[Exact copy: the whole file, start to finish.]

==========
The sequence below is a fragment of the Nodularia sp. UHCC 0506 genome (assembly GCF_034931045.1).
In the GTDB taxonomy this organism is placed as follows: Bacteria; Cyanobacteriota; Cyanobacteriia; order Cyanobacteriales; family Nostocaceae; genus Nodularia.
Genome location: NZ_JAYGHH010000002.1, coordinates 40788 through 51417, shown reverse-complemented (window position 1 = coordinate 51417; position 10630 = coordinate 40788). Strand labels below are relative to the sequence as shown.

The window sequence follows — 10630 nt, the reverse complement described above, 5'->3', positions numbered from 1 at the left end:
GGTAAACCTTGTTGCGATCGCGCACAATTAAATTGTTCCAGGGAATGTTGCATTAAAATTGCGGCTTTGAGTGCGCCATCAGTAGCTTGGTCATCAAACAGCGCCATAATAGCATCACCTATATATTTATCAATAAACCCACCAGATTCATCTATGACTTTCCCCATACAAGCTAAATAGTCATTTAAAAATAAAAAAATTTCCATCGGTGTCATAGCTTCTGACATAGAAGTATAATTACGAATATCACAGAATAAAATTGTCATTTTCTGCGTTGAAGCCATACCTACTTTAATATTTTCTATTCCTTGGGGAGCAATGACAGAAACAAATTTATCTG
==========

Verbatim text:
The sequence below is a fragment of the Nodularia sp. UHCC 0506 genome (assembly GCF_034931045.1).
In the GTDB taxonomy this organism is placed as follows: Bacteria; Cyanobacteriota; Cyanobacteriia; order Cyanobacteriales; family Nostocaceae; genus Nodularia.
Genome location: NZ_JAYGHH010000002.1, coordinates 40788 through 51417, shown reverse-complemented (window position 1 = coordinate 51417; position 10630 = coordinate 40788). Strand labels below are relative to the sequence as shown.

The window sequence follows — 10630 nt, the reverse complement described above, 5'->3', positions numbered from 1 at the left end:
GGTAAACCTTGTTGCGATCGCGCACAATTAAATTGTTCCAGGGAATGTTGCATTAAAATTGCGGCTTTGAGTGCGCCATCAGTAGCTTGGTCATCAAACAGCGCCATAATAGCATCACCTATATATTTATCAATAAACCCACCAGATTCATCTATGACTTTCCCCATACAAGCTAAATAGTCATTTAAAAATAAAAAAATTTCCATCGGTGTCATAGCTTCTGACATAGAAGTATAATTACGAATATCACAGAATAAAATTGTCATTTTCTGCGTTGAAGCCATACCTACTTTAATATTTTCTATTCCTTGGGGAGCAATGACAGAAACAAATTTATCTG